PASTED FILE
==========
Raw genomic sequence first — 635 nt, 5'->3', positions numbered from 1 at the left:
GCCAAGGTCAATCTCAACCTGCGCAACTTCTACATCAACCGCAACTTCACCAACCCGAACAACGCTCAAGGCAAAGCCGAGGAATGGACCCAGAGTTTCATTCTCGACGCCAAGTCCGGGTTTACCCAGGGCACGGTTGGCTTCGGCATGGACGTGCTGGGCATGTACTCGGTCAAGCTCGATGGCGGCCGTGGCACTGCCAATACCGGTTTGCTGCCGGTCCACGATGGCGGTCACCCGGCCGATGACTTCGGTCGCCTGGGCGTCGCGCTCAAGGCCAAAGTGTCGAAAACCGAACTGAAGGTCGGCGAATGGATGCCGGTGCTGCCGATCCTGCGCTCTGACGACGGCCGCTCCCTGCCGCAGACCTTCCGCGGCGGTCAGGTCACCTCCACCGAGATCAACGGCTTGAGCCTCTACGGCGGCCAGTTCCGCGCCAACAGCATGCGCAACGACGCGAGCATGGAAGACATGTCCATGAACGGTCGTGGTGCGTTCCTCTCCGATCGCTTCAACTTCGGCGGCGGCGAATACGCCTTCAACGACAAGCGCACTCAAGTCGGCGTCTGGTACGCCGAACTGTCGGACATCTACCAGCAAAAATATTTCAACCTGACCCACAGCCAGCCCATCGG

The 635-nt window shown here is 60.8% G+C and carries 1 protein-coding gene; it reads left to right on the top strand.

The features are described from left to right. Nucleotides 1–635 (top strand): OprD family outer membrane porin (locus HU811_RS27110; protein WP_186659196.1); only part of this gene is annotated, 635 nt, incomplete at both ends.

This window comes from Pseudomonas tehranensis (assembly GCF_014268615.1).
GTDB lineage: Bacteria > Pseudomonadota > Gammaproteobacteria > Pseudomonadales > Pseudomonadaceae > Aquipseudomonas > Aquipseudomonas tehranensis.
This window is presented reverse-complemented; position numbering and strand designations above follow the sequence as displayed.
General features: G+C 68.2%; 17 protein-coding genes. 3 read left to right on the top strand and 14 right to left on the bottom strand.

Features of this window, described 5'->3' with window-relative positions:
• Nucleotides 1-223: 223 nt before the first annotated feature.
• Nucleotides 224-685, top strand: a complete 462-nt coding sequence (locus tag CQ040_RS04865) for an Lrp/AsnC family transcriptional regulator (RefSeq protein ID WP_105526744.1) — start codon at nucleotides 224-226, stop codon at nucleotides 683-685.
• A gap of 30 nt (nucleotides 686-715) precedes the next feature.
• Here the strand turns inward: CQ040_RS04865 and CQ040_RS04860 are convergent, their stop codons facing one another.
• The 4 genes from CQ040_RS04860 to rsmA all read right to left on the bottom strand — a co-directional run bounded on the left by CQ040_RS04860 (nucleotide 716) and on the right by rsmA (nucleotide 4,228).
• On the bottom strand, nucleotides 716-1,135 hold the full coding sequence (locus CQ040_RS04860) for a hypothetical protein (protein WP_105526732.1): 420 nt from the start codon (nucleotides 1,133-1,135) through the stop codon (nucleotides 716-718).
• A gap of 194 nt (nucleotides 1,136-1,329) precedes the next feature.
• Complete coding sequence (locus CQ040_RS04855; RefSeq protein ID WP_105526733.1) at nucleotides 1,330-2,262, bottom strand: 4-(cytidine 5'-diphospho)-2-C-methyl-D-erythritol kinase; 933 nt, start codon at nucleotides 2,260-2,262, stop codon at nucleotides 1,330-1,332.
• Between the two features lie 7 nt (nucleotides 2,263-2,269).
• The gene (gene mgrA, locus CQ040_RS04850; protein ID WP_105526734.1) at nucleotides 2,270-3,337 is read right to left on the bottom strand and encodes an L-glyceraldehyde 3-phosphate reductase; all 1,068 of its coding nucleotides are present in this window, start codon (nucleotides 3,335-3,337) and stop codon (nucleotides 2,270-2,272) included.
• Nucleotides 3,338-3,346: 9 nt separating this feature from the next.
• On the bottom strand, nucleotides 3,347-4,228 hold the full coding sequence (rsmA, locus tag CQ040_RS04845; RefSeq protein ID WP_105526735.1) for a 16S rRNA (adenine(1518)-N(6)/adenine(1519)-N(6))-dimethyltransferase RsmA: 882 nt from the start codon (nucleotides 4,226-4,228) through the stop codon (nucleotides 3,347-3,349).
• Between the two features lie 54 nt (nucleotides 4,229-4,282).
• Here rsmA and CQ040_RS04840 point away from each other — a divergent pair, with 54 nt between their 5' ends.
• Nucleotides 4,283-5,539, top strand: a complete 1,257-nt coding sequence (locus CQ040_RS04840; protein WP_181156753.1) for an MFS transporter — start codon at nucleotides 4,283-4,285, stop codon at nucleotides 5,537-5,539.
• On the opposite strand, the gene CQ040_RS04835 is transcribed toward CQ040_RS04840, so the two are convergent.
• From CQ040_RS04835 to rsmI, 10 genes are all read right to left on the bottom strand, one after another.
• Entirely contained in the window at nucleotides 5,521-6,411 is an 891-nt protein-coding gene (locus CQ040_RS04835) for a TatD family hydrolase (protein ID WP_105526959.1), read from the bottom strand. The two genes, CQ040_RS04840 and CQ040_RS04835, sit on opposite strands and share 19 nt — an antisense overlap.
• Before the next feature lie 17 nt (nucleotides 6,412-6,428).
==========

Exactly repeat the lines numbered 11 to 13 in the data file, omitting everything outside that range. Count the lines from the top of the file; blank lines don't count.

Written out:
• Nucleotides 224-685, top strand: a complete 462-nt coding sequence (locus tag CQ040_RS04865) for an Lrp/AsnC family transcriptional regulator (RefSeq protein ID WP_105526744.1) — start codon at nucleotides 224-226, stop codon at nucleotides 683-685.
• A gap of 30 nt (nucleotides 686-715) precedes the next feature.
• Here the strand turns inward: CQ040_RS04865 and CQ040_RS04860 are convergent, their stop codons facing one another.